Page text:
WAC 132U-300-080Confidentiality and right to privacy.
Whatcom Community College will seek to protect the privacy of the complainant to the full extent possible, consistent with the legal obligation to investigate, take appropriate remedial and/or disciplinary action, and comply with the federal and state law, as well as Whatcom Community College policies and procedures. Although Whatcom Community College will attempt to honor complainants' requests for confidentiality, it cannot guarantee complete confidentiality. Determinations regarding how to handle requests for confidentiality will be made by the Title IX/EEO coordinator/designee.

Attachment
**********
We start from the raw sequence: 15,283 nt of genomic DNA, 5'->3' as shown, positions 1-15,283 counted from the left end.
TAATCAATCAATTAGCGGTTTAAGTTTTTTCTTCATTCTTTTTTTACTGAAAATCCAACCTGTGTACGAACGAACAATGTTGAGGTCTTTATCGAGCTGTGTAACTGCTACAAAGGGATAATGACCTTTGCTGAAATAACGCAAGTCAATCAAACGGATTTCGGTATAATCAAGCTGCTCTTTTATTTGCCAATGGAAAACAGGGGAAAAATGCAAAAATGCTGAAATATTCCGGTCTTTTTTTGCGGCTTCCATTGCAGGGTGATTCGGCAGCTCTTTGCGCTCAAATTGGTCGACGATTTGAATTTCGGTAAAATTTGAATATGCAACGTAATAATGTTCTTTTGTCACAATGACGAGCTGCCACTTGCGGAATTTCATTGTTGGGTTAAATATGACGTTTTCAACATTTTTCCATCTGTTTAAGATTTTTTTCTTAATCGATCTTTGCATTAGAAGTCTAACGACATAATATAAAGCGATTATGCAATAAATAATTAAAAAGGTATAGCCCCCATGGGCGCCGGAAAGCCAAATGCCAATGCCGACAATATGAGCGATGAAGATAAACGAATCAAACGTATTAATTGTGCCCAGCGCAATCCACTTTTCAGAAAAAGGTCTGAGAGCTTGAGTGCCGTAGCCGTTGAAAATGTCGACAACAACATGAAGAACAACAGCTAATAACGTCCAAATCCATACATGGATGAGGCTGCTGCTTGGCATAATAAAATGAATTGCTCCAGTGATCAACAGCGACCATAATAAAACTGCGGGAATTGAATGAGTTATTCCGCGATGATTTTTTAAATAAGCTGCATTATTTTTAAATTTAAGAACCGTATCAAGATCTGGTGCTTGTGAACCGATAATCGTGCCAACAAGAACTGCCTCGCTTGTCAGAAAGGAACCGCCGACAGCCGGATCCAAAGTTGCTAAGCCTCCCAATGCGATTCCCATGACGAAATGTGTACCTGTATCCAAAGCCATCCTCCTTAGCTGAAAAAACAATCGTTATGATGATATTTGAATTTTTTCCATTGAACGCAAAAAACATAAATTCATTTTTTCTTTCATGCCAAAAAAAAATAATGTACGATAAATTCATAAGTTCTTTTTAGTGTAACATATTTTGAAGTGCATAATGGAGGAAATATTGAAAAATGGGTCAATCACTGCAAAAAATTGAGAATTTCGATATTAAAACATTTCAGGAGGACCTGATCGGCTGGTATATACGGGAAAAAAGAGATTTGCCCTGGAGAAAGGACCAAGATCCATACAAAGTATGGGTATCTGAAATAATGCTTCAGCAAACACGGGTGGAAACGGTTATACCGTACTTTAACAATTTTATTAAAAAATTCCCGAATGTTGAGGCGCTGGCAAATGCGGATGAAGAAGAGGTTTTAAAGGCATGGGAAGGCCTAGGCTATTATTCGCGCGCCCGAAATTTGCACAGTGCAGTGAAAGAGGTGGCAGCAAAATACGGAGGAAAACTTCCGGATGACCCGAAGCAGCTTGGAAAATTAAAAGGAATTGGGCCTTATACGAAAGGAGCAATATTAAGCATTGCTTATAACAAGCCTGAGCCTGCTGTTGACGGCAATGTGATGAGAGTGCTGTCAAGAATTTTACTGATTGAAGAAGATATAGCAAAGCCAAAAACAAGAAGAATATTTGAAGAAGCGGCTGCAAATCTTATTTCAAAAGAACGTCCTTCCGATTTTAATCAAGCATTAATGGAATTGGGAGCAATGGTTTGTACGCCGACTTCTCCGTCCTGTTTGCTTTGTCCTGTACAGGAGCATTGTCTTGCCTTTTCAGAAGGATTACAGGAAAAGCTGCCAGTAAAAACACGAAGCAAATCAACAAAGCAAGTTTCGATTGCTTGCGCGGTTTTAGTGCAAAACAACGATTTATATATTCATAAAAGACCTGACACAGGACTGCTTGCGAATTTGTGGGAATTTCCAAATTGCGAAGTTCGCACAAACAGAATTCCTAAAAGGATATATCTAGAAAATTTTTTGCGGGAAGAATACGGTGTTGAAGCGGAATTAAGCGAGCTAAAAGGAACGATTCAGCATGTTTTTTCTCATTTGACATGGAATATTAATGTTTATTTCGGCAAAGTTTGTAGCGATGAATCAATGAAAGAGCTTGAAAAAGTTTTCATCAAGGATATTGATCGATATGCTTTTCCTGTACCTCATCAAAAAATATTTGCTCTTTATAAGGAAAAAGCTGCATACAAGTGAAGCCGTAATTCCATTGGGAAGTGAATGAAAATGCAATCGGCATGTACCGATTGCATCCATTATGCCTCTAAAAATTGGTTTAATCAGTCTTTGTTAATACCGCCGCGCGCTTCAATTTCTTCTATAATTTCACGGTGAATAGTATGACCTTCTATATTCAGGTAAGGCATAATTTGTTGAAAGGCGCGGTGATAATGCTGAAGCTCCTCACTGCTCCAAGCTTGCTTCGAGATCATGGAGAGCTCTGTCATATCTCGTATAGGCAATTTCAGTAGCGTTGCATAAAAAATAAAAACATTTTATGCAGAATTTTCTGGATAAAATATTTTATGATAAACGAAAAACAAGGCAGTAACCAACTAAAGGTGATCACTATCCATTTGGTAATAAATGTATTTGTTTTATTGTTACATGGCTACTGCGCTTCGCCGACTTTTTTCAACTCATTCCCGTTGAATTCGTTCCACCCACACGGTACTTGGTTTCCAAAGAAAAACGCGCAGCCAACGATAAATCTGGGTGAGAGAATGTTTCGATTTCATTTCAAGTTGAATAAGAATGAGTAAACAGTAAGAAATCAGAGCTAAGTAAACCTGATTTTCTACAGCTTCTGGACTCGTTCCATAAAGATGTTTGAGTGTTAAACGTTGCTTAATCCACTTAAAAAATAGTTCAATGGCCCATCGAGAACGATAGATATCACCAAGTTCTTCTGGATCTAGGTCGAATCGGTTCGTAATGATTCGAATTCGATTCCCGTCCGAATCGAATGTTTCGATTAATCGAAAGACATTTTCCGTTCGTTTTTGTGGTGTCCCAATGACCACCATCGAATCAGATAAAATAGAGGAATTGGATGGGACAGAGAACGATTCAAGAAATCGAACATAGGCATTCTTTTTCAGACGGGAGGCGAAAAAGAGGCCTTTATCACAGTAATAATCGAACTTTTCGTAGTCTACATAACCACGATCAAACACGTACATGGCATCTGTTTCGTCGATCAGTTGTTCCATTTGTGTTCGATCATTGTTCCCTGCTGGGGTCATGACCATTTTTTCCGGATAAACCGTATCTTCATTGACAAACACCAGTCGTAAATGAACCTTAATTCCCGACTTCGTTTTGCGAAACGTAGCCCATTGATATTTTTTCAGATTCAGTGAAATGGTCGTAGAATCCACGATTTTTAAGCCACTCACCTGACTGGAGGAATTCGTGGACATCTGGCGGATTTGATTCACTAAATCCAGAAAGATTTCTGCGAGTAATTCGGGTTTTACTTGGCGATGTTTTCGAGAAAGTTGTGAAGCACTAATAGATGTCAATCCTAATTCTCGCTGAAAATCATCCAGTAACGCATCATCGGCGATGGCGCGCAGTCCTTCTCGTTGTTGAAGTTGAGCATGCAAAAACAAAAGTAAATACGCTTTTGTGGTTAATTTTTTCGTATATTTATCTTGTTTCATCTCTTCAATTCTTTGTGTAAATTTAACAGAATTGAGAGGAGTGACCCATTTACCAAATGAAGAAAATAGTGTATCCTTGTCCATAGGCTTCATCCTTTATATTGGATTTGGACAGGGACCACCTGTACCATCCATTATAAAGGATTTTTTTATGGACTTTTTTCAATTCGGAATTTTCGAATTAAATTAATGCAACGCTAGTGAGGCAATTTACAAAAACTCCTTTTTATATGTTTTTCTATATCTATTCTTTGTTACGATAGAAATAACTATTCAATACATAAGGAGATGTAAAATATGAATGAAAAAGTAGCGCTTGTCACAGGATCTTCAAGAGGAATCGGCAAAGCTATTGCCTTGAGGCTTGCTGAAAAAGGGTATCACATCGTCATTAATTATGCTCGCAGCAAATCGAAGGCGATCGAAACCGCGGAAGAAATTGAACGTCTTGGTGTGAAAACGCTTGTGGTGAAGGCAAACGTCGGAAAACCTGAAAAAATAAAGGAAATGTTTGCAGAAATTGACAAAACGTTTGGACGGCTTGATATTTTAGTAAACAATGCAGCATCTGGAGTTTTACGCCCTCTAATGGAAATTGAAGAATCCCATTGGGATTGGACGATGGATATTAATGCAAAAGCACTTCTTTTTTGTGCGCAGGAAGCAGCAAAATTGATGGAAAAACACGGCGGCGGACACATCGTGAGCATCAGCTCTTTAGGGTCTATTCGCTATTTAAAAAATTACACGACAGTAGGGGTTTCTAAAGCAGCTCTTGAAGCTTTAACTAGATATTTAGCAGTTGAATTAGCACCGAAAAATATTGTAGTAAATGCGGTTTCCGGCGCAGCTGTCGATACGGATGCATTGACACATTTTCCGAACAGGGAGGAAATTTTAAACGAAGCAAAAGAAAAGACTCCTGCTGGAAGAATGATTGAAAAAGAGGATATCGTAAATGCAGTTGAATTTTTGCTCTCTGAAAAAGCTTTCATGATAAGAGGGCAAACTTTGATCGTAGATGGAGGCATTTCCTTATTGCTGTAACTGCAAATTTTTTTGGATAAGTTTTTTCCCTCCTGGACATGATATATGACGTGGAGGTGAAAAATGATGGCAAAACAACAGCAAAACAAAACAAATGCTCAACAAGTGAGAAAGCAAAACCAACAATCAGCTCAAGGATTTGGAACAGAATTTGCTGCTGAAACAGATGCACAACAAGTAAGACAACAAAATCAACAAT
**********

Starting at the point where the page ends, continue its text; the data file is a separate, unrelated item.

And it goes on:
Confidentiality requests and sexual violence complaints. The Title IX/EEO coordinator/designee will inform and obtain consent from the complainant before commencing an investigation into a sexual violence complaint. If a sexual violence complainant asks that his or her name not be revealed to the respondent or that the college not investigate the allegation, the Title IX/EEO coordinator/designee will inform the complainant that maintaining confidentiality may limit the college's ability to respond fully to the allegations and that retaliation by the respondent and/or others is prohibited. If the complainant still insists that his or her name not be disclosed or that the college not investigate, the Title IX/EEO coordinator/designee will determine whether the college can honor the request and at the same time maintain a safe and nondiscriminatory environment for all members of the college community, including the complainant. Factors to be weighed during this determination may include, but are not limited to: